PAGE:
The devolution that occurs through that process of “legislation” is not ordinarily structured to delegate authority with specificity and limits; those are to be found by the administrators in devising means for the structures to attain broadly or loosely defined objectives.

    The priorities for the elected have become almost exclusively election and not the functions for which the elections are made. The erosion of earlier priorities has led to the increased devolution of the process of legislation.

  4. Rich Weinstein says

    Well that’s quite the trick, isn’t it. You can convince your fellow congresspeople to vote for a bill that they believe says one thing- best to rush the bill through so there’s no time to actually read it- but write it just a bit ambiguously so that the Administration can interpret and execute another way. This essentially makes the Admin exempt from following the law if they can smudge up the language enough to leave room for uncertainty. This in fact tilts the scales of justice toward the Administration; typically in a Civil proceeding both sides start on equal footing. But not in the case of a Chevron defense, where the Administration instead has the benefit of innocent until proven guilty beyond a reasonable doubt.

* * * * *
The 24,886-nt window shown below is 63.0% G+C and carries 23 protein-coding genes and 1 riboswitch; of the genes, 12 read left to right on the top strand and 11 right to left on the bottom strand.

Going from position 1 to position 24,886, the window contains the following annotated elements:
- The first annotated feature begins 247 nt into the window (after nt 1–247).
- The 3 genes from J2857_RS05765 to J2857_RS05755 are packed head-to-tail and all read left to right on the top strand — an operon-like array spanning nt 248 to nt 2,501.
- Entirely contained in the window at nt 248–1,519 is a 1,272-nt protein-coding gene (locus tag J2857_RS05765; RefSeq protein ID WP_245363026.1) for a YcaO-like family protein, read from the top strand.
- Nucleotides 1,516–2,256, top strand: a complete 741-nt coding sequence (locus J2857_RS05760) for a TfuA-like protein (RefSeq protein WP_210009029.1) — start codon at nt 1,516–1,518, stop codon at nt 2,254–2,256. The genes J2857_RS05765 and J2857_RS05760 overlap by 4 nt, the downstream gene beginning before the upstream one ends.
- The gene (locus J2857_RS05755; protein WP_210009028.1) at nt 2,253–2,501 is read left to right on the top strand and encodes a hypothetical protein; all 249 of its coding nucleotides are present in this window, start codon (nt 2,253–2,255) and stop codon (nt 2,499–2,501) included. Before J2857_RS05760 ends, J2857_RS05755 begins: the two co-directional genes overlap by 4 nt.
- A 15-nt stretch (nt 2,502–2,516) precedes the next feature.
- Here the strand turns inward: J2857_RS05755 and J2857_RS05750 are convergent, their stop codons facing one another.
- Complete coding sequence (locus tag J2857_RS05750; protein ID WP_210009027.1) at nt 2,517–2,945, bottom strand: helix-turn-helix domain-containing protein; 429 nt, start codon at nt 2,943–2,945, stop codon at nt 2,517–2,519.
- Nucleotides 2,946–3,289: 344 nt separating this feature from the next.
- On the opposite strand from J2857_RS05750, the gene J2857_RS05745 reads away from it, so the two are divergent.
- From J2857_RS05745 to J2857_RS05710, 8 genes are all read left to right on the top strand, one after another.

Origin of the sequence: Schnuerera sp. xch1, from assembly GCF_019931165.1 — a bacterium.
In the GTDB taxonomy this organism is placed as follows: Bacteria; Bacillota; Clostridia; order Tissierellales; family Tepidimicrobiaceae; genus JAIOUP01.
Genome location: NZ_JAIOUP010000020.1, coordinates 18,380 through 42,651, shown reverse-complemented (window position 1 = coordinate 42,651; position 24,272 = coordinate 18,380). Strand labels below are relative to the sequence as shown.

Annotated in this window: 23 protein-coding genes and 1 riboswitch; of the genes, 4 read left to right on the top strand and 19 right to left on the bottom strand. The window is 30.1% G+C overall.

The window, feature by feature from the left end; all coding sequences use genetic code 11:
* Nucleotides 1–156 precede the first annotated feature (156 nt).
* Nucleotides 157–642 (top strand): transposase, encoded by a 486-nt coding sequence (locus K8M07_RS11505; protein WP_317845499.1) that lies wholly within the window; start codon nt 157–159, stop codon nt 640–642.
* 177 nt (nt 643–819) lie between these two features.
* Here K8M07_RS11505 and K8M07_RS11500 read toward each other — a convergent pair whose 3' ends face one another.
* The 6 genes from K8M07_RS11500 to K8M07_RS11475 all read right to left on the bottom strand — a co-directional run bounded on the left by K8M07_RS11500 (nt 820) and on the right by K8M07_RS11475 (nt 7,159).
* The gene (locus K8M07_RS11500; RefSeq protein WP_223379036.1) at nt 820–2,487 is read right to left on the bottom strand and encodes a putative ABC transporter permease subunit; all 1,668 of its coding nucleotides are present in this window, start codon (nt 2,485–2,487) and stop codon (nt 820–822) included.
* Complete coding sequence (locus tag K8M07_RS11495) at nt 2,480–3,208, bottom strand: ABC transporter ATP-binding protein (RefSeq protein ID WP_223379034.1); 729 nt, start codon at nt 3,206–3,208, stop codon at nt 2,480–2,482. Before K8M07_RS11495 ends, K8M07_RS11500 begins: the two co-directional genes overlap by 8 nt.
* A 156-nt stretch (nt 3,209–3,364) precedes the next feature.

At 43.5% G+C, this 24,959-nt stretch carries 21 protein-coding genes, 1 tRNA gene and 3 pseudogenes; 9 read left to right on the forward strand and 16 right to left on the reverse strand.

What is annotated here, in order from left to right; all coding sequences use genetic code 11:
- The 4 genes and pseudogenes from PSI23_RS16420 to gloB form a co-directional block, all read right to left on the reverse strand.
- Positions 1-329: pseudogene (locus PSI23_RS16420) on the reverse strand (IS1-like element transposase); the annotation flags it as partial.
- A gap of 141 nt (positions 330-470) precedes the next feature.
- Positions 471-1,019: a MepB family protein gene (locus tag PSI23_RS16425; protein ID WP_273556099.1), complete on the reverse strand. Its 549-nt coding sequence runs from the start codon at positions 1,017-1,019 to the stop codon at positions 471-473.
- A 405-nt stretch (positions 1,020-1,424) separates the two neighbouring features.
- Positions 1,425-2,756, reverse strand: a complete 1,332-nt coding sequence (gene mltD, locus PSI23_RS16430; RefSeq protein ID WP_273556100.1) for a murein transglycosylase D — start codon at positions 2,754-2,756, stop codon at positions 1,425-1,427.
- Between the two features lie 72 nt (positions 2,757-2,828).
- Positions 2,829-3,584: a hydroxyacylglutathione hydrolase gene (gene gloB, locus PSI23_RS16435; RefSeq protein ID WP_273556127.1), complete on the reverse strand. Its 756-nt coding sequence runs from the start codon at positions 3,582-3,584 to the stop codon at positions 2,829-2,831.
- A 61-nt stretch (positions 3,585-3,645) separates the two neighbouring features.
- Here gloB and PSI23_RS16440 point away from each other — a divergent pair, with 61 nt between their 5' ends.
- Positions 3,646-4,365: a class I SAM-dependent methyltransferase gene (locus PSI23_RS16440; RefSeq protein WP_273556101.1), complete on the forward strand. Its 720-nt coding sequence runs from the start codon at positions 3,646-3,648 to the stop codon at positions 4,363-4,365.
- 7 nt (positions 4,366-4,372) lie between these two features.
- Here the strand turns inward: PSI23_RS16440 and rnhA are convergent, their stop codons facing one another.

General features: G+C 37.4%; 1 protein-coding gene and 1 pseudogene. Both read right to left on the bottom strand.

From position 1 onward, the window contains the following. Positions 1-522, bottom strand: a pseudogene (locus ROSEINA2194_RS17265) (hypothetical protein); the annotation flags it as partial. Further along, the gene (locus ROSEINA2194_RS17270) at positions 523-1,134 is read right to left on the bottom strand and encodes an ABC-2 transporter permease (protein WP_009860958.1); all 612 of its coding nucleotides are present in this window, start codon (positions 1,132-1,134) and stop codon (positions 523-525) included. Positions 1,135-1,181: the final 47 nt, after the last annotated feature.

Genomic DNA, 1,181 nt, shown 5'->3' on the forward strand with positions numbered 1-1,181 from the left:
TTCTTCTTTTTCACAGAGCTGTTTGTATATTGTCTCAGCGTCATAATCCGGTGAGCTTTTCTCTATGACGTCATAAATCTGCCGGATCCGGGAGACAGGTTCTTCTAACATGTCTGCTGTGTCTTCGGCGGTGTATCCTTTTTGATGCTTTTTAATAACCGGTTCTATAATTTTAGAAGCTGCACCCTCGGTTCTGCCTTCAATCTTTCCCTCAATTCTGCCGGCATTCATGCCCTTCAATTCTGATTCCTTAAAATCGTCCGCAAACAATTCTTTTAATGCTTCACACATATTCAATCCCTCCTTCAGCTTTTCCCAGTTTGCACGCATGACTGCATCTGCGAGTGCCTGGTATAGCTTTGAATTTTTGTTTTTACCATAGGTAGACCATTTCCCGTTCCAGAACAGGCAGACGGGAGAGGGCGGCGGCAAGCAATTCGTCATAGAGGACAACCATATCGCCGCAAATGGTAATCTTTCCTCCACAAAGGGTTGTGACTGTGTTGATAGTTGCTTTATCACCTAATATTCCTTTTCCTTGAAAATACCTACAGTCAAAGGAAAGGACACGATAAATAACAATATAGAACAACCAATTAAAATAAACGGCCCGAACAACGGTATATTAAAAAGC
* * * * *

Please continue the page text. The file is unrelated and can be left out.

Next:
In the case of Halbig, the Congressional leadership pushed through the largest tax hike and redistribution scheme in the history of our Republic. They did it using Parliamentary gimmicks and against the will of the American people. They couldn’t force the States to behave they way they wanted so they used the carrot/stick philosophy to gain some votes. And they left enough ambiguity to rewrite the law through regulation as they saw fit, even if it was contrary to what they told certain Senators to gain their support.

    Even with getting caught red handed on video in the form of Jonathan Gruber, they still are claiming Chevron.

    If this isn’t by definition a soft tyranny, I don’t know what is.

    • R Richard Schweitzer says

      And all that was done by staff writers and re-writers, whose work was not vetted outside the doors of harry Reid’s office until it went to the floor.

      Oh yes, what was that “overwhelming” concurrence by the H R; how many votes?

      This is a broad sample of government by the unelected.

  5. z9z99 says

    “…a statute which either forbids or requires the doing of an act in terms so vague that men of common intelligence must necessarily guess at its meaning and differ as to its application violates the first essential of due process of law.”

    Connally v. General Construction Co., 269 U.S. 385, 391 (1926):

    • gabe says



      I suspect that the specific intention of the drafters was to make it as vague as possible in the almost certain knowledge that it would be “interpreted” by empowered agencies.
      As for those who hail the need for expertise in the drafting of statutes, the question becomes: what expertise – could it be the planned “ambiguity” of statute so that their friends in Executive agencies may “create” the law as they and their interests groups desire!